TITLE: Cigarrón Mask
TYPE: face mask
DESCRIPTION: Cigarrón (Cigarette) Mask with Falcon Pantalla
MAKER: Álvaro Ferreira Diéguez (Verín, 1966- )
CEREMONY: Entroido (Carnival)
AGE: 1993
MAIN MATERIAL: wood; brass sheet
OTHER MATERIALS: leather; oil-based paint; dyed cotton yarn; waxed thread; foam rubber; rabbit pelt; animal pelt; hardware; horsehair

The Entroido (Carnival) of Spain’s Galicia province has a tremendous diversity of celebration styles that vary from town to town. In the region of Verín, the celebration begins with a “baptism” of characters known as Cigarrones (literally, cigarettes). Cigarrones wear fancy and intricate costumes of velvet jackets, tasseled short pants, laced hose, an embroidered scarf (pañoleta), and a belt with large brass or copper cowbells (chocallos). The mask is made of wood, padded with leather and lined with rabbit fur. Attached to the top is a metal screen in the shape of a bishop’s miter (mitra), painted with a totemic animal or scene, decorated with tassels (pondones) and lined in the back with leather, animal fur, and hair from a horse’s tail. The Cigarrón carries a leather whip (zamarra) with a long, carved wood handle to lash any member of the crowd who fails to move out of the way of the parade. Although Entroido in Verín includes crowds of celebrants throwing flour or talc at each other (a symbolic fertility rite), the Cigarrón is considered untouchable and must be avoided and treated with respect throughout the Entroido.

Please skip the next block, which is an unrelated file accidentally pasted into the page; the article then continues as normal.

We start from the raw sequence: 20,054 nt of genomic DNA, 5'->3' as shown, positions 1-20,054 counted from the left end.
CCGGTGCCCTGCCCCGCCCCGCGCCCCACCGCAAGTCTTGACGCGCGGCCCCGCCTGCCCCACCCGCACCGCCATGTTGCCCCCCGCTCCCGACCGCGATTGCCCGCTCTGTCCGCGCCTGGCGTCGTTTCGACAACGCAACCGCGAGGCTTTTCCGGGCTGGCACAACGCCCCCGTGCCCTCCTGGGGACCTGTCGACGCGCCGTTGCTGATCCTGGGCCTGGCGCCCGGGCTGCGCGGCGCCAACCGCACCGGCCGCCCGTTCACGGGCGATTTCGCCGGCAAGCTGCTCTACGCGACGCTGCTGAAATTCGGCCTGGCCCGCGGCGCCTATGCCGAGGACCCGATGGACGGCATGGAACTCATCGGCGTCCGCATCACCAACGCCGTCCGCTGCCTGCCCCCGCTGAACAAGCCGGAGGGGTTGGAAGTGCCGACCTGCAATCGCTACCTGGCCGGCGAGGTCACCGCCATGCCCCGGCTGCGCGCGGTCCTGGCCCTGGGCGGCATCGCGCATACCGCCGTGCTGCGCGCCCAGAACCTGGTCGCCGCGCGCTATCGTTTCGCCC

This mask was used by the maker, Álvaro Diéguez, for twenty-four years in the Carnival of Verín. The falcon on the mitra is a symbol of ferocity and agility.